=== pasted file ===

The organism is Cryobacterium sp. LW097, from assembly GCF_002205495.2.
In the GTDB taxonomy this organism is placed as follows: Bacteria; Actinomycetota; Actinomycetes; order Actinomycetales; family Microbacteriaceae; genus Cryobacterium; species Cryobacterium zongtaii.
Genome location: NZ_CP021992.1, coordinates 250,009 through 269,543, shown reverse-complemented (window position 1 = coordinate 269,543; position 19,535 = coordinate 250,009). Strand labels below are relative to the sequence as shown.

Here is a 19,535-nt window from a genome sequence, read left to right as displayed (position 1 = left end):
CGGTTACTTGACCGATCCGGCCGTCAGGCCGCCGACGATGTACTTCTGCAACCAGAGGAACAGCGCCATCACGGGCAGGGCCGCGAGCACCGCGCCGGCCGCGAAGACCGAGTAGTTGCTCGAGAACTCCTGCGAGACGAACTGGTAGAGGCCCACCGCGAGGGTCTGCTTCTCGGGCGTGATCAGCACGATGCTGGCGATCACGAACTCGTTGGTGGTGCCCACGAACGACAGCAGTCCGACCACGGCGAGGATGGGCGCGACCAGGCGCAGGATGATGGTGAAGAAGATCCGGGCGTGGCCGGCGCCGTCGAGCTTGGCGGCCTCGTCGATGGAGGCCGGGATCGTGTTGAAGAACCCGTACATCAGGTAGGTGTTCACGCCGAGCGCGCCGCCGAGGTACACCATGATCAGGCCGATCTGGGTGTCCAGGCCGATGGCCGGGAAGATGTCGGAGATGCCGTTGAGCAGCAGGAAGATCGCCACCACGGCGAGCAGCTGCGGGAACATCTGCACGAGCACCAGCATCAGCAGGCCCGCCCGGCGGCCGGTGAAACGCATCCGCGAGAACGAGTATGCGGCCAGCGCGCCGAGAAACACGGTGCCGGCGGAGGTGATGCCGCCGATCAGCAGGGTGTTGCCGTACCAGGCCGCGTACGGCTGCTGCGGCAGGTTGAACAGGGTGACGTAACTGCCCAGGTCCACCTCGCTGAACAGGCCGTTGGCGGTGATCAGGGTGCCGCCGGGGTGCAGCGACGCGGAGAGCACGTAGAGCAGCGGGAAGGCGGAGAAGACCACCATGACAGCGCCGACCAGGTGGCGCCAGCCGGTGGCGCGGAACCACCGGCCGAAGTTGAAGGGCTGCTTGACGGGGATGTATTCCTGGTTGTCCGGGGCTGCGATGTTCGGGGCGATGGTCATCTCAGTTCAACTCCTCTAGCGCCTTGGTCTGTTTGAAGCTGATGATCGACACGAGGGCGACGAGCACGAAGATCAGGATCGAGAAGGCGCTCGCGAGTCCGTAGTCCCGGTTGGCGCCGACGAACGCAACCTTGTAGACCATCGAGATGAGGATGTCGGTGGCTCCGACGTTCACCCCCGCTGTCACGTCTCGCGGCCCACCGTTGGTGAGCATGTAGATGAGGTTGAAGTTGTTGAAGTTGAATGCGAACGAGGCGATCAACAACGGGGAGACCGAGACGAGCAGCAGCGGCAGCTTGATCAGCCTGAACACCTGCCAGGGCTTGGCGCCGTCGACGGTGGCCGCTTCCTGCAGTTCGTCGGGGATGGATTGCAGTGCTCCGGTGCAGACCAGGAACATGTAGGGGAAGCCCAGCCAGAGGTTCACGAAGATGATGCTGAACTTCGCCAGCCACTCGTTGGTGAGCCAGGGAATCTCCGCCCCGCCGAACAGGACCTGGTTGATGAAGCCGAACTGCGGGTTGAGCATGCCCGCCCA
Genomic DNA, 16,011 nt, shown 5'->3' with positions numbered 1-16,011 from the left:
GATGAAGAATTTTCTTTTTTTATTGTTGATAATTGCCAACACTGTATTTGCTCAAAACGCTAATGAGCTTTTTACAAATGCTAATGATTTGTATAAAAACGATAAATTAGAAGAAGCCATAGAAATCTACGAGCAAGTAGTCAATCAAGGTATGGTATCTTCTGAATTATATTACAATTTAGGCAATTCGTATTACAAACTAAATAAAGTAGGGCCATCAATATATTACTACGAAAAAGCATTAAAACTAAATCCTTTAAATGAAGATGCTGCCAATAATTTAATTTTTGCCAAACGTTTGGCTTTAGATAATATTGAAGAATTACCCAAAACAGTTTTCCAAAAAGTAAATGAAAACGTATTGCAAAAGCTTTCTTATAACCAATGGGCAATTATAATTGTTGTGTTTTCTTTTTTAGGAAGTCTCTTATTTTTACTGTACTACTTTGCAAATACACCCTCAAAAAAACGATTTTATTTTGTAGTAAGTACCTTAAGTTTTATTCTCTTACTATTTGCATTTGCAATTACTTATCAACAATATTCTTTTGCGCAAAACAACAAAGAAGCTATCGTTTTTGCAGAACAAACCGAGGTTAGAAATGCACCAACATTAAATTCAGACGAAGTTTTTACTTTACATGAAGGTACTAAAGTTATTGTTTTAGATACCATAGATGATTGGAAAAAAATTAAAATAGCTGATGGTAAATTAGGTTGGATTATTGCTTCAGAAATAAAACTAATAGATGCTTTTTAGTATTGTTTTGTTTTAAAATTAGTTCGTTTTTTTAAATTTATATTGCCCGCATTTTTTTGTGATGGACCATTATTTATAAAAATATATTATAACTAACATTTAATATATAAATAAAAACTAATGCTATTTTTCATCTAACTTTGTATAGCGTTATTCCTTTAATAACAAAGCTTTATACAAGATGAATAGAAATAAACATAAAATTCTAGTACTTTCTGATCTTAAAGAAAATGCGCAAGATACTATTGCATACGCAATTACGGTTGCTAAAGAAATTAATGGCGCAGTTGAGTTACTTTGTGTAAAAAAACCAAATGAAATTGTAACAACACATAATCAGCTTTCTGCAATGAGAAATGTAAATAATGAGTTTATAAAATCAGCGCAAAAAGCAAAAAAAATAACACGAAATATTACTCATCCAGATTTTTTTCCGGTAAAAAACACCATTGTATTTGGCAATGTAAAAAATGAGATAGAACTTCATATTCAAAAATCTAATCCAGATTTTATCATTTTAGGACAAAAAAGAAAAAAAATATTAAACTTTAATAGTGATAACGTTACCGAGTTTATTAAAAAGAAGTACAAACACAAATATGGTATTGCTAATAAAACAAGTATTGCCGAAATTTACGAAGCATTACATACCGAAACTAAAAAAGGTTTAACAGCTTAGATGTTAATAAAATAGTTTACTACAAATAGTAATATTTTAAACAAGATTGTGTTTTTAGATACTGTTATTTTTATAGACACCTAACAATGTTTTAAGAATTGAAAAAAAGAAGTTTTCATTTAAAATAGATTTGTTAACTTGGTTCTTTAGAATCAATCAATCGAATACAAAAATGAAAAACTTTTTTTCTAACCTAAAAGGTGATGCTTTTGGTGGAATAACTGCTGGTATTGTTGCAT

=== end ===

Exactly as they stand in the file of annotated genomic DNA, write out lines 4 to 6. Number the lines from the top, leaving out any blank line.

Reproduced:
Here is a 19,535-nt window from a genome sequence, read left to right as displayed (position 1 = left end):
CGGTTACTTGACCGATCCGGCCGTCAGGCCGCCGACGATGTACTTCTGCAACCAGAGGAACAGCGCCATCACGGGCAGGGCCGCGAGCACCGCGCCGGCCGCGAAGACCGAGTAGTTGCTCGAGAACTCCTGCGAGACGAACTGGTAGAGGCCCACCGCGAGGGTCTGCTTCTCGGGCGTGATCAGCACGATGCTGGCGATCACGAACTCGTTGGTGGTGCCCACGAACGACAGCAGTCCGACCACGGCGAGGATGGGCGCGACCAGGCGCAGGATGATGGTGAAGAAGATCCGGGCGTGGCCGGCGCCGTCGAGCTTGGCGGCCTCGTCGATGGAGGCCGGGATCGTGTTGAAGAACCCGTACATCAGGTAGGTGTTCACGCCGAGCGCGCCGCCGAGGTACACCATGATCAGGCCGATCTGGGTGTCCAGGCCGATGGCCGGGAAGATGTCGGAGATGCCGTTGAGCAGCAGGAAGATCGCCACCACGGCGAGCAGCTGCGGGAACATCTGCACGAGCACCAGCATCAGCAGGCCCGCCCGGCGGCCGGTGAAACGCATCCGCGAGAACGAGTATGCGGCCAGCGCGCCGAGAAACACGGTGCCGGCGGAGGTGATGCCGCCGATCAGCAGGGTGTTGCCGTACCAGGCCGCGTACGGCTGCTGCGGCAGGTTGAACAGGGTGACGTAACTGCCCAGGTCCACCTCGCTGAACAGGCCGTTGGCGGTGATCAGGGTGCCGCCGGGGTGCAGCGACGCGGAGAGCACGTAGAGCAGCGGGAAGGCGGAGAAGACCACCATGACAGCGCCGACCAGGTGGCGCCAGCCGGTGGCGCGGAACCACCGGCCGAAGTTGAAGGGCTGCTTGACGGGGATGTATTCCTGGTTGTCCGGGGCTGCGATGTTCGGGGCGATGGTCATCTCAGTTCAACTCCTCTAGCGCCTTGGTCTGTTTGAAGCTGATGATCGACACGAGGGCGACGAGCACGAAGATCAGGATCGAGAAGGCGCTCGCGAGTCCGTAGTCCCGGTTGGCGCCGACGAACGCAACCTTGTAGACCATCGAGATGAGGATGTCGGTGGCTCCGACGTTCACCCCCGCTGTCACGTCTCGCGGCCCACCGTTGGTGAGCATGTAGATGAGGTTGAAGTTGTTGAAGTTGAATGCGAACGAGGCGATCAACAACGGGGAGACCGAGACGAGCAGCAGCGGCAGCTTGATCAGCCTGAACACCTGCCAGGGCTTGGCGCCGTCGACGGTGGCCGCTTCCTGCAGTTCGTCGGGGATGGATTGCAGTGCTCCGGTGCAGACCAGGAACATGTAGGGGAAGCCCAGCCAGAGGTTCACGAAGATGATGCTGAACTTCGCCAGCCACTCGTTGGTGAGCCAGGGAATCTCCGCCCCGCCGAACAGGACCTGGTTGATGAAGCCGAACTGCGGGTTGAGCATGCCCGCCCA
Genomic DNA, 16,011 nt, shown 5'->3' with positions numbered 1-16,011 from the left: